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BYOD: What to Include in Your Security Policy for Mobile Devices

September 11, 2018    |    Cyber Security    |    Lauren Elkins

Smartphones and tablets are great tools for productivity in the workforce. However, they can cause security concerns. How can you allow your employees the flexibility to work from anywhere with their own devices while protecting from the dangers of hackers and cybercrime?

Create a Mobile Device Security Policy

Include these 7 areas in your policy and you’ll have a strong foundation.

  1. Set-up a secure login. Ensure that phones and tablets require a login to access them, whether it’s a swipe pattern, PIN or biometric credentials.
  2. Use the latest versions of software and firmware. The latest versions will have patches and fixes for known bugs and security loopholes. Using outdated versions gives hackers a backdoor to your network.
  3. Immediately report lost or stolen devices. Have a strategy in place for wiping the data from the phone. Apple phones can be erased through Find My iPhone. Android phones can be erased through android.com/find.
  4. Encrypt your devices. For steps on how to do that, check out our post: How To Up Your Privacy Game By Encrypting Your Devices.
  5. Require VPN use when accessing from networks outside of the company. Whether from public WiFi in coffee shops, airports, hotels or from an employee’s home network, require that they use a VPN to gain access to their work data. Not only will it encrypt their data, protecting it from snoopers and hackers using the same WiFi, but you can also provide them full access to email, network folders, even printers, with the right VPN setup.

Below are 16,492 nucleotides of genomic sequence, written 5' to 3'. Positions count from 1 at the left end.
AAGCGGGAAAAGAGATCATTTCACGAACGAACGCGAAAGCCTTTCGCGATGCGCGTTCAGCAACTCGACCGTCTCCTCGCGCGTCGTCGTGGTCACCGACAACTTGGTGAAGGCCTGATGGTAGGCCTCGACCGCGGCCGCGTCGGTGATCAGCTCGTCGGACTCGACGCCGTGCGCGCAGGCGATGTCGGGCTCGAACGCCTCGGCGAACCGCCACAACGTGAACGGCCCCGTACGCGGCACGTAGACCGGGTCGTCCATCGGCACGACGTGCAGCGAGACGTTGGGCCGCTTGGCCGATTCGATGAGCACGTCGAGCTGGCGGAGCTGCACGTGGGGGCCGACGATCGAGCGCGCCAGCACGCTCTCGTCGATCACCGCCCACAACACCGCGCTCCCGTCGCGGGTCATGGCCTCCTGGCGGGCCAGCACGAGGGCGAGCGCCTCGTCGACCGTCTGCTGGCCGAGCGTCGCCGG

6. Don’t allow rooted or jailbroken devices. If employees choose to do this to their personal device, let them know that they cannot use it for work purposes as well. These devices have unauthorized access and elevated privileges within the device system, which remove security features built in by the manufacturer. According to OWASP (Open Web Application Security Project), doing so can “allow malware to bypass many of the device’s built-in security features… Mobile devices now hold more personal and corporate data than ever before, and have become a very appealing target for attackers.”
  7. Use Mobile Device Management (MDM) software to get a complete picture. Keeping track of all of the mobile devices allowed can be done within the framework of good MDM software. They provide administrators with tools to track what the devices are accessing as well as managing updates, locating lost devices and remote wipe.

You can allow BYOD within your organization, but only by using a well-structured policy. Dr. Engin Kirda, with malware protection provider Lastline, told ZDNet, “Devices should not be able to directly access sensitive resources, and access should only be allowed to some organizational resources through VPNs.”

Better Safe Than Sorry